part of the SECOND Brigade, Seventh DIVISION, in pursuance of orders from Major-General McPherson, marched from Milliken's Bend, La., to Richmond, La., about 12 miles distant, at which place it remained encamped until the morning of April 25, when it marched 10 miles to Holmes' plantation.
Sunday, April 26, marched 8 miles to SMITH's plantation. Weather very hot, causing much suffering among the men. Encamped on Roundaway Bayou near its junction with Bayou Vidal, at which place we remained until 8 a. m., April 28, when, leaving all camp and garrison equipage, marched over very had roads from recent rains 7 miles to Fisk's plantation.
April 29, marched from last-named place, crossing two bayous by means of pontoon bridges, 9 miles to a plantation, name unknown.
April 30, drew six days' rations, three of which were issued to the command, and marched 22 miles to Perkins' plantation, on Lake Saint Joseph, and 2 miles from Hard Times Landing, on the Mississippi River.
May 1, marched 2 miles to Hard Times Landing, and 3 miles down the levee to Bruinsburg Landing, on the Mississippi River; leaving all public and personal baggage, embarked on board the gunboat Carondelet, dropped down the river about 4 miles, and landed on the Mississippi shore.
From the time of starting on this day, the action then in progress at Baldwin's Hill being in full hearing, the regiment was as soon as possible hurried forward in support. Marched 10 miles, and at 8 p. m. bivouacked for the night.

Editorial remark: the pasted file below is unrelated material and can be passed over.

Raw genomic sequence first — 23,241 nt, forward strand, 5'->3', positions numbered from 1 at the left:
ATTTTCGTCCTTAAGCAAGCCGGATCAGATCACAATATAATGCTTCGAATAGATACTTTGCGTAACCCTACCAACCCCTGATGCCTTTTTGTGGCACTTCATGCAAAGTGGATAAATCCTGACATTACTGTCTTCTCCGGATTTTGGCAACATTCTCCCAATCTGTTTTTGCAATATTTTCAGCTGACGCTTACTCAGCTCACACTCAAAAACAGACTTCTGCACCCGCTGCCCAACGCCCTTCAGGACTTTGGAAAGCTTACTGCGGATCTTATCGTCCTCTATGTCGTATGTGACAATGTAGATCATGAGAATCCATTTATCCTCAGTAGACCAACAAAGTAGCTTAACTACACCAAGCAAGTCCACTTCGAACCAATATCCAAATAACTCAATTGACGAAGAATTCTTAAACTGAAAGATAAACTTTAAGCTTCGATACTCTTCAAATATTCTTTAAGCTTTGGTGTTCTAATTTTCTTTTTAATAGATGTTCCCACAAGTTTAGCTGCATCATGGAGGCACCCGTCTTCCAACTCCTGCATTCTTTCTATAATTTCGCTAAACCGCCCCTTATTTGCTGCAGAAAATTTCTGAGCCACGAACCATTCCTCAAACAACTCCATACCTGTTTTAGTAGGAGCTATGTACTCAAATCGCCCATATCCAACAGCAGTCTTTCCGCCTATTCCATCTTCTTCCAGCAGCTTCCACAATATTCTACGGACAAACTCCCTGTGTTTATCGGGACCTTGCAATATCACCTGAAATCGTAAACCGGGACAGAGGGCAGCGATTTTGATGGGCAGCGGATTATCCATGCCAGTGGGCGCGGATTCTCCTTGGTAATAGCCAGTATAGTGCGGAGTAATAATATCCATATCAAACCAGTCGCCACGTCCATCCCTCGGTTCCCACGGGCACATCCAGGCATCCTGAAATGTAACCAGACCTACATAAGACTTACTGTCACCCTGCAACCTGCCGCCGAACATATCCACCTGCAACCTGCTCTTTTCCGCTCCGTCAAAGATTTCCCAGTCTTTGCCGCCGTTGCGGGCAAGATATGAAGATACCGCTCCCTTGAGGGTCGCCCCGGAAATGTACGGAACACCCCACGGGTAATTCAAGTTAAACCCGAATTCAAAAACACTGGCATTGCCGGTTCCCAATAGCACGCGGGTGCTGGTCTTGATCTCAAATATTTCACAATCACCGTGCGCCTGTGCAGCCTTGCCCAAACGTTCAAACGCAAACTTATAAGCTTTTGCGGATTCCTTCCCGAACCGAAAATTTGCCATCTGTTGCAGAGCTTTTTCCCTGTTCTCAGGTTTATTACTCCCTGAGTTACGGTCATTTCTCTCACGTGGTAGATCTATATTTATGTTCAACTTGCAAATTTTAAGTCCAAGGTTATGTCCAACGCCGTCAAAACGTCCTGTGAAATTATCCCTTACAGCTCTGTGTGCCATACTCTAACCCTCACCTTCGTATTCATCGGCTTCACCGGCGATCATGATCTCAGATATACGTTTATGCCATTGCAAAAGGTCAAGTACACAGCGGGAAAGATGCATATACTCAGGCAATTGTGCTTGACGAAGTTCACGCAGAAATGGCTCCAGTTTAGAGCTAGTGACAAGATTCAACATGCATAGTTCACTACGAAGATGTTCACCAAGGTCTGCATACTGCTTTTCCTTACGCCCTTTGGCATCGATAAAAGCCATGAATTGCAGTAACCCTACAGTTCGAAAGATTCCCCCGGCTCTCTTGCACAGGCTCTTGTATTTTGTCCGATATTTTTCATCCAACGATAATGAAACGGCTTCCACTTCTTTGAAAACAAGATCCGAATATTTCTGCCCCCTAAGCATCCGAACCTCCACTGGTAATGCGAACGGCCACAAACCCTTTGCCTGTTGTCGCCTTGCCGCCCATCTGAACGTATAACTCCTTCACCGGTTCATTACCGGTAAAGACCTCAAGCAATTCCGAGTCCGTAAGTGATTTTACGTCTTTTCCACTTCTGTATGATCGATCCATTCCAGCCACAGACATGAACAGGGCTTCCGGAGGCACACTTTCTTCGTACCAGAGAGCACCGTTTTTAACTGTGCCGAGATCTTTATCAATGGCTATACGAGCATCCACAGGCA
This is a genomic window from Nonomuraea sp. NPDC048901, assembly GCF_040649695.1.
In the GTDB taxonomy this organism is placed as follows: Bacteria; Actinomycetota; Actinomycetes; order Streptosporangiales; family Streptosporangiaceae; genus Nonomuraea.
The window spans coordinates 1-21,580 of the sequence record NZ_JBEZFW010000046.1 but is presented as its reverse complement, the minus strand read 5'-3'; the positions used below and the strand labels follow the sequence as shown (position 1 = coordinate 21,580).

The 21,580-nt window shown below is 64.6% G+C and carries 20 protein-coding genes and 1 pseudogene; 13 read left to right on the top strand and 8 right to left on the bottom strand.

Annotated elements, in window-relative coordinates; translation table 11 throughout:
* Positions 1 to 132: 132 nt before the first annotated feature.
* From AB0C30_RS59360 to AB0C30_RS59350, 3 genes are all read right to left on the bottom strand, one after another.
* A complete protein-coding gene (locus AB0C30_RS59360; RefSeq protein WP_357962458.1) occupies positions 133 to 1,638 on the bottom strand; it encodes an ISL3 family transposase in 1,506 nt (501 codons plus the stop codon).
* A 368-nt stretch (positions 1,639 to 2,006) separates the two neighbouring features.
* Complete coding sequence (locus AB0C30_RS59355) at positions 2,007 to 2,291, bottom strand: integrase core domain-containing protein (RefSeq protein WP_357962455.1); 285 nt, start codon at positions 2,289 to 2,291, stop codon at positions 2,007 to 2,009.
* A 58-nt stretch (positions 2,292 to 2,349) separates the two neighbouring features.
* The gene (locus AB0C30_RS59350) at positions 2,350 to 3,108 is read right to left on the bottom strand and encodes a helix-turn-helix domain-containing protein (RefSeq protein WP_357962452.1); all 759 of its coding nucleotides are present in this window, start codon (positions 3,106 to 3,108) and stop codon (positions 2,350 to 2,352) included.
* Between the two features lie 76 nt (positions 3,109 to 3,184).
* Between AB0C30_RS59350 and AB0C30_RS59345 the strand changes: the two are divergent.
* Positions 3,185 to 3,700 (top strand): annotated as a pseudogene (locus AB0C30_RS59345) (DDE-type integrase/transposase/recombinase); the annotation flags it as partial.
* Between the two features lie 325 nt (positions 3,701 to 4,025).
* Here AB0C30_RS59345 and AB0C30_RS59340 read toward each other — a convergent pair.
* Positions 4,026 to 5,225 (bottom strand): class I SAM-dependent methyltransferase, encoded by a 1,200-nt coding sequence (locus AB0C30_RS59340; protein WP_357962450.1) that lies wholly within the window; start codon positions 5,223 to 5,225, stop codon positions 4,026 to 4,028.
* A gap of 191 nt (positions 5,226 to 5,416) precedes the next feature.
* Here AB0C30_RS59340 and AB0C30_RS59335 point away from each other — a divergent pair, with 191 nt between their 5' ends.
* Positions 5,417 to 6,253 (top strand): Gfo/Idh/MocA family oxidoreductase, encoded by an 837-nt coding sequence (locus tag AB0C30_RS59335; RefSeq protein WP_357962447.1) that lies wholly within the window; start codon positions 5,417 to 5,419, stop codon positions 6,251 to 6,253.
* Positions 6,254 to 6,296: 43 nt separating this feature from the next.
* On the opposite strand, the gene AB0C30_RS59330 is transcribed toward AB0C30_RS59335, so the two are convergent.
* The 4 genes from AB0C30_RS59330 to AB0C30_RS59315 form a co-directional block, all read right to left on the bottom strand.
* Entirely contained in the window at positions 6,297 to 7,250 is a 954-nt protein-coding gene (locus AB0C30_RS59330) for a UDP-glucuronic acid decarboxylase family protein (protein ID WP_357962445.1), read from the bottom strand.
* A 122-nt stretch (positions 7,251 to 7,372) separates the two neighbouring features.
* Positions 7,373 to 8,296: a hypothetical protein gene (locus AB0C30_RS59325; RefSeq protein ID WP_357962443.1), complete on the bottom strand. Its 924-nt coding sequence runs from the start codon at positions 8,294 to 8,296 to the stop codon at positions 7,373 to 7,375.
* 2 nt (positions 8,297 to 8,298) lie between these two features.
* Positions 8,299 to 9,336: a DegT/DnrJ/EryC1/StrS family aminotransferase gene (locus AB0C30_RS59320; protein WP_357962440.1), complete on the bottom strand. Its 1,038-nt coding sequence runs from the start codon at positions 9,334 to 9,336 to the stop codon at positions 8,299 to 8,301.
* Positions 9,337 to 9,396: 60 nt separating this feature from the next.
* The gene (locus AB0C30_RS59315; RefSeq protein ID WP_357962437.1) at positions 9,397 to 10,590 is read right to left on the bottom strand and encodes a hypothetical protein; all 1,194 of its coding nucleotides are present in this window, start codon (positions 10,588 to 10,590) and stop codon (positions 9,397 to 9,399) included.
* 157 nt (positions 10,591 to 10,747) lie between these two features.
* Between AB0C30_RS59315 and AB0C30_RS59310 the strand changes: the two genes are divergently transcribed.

At 2 a. m. of the 2nd we marched for Port Gibson. At 9 a. m. passed over the battle-ground of the previous day, and at 2 p. m. entered Port Gibson. remained there two hours, and, passing over a newly made pontoon bridge across the bayou at town, marched 8 miles to Bayou Pierre, and bivouacked about 11 p. m.
May 3, started at daybreak, and after marching 1 mile found the advance, under General Logan, checked by a force of the enemy posted on the hills commanding the road across Bayou Pierre. After some skirmishing the enemy withdrew his forces, and the regiment, as part of the DIVISION, marched about 3 miles, when, leaving the main road to the right, it turned off to the left toward Black River, and after advancing about 1 mile the head of column was checked by a force of the enemy, consisting of the First Missouri (Confederate) Battery, with infantry supports. The regiment was formed on the road in support of the First Missouri Battery, U. S. Volunteers, and a brisk artillery skirmish ensued.
About 2. 30 p. m., by order of Colonel S. A. Holmes, commanding brigade, the regiment was deployed as skirmishers to the left of the road across --- Creek, and through a heavy timber ravine, the Eightieth Ohio and SEVENTEENTH Iowa Regiments being formed in line of battle about 150 yards to the rear as support. The skirmishers were cautiously advanced until the right rested on the left of the skirmishers of the First Brigade of this DIVISION, and within 300 yards of the position of the rebel battery. remained in this position for about one-half hour, when, the enemy retiring, the regiment was reformed and marched with the brigade and DIVISION in pursuit about 6 miles to Black River and bivouacked.
Remained until the 9th instant, when, General Steele's DIVISION arriving, we marched 10 miles on the Utica road and encamped.
May 10, marched at 10 a. m. 8 miles to a point 2 miles beyond Utica.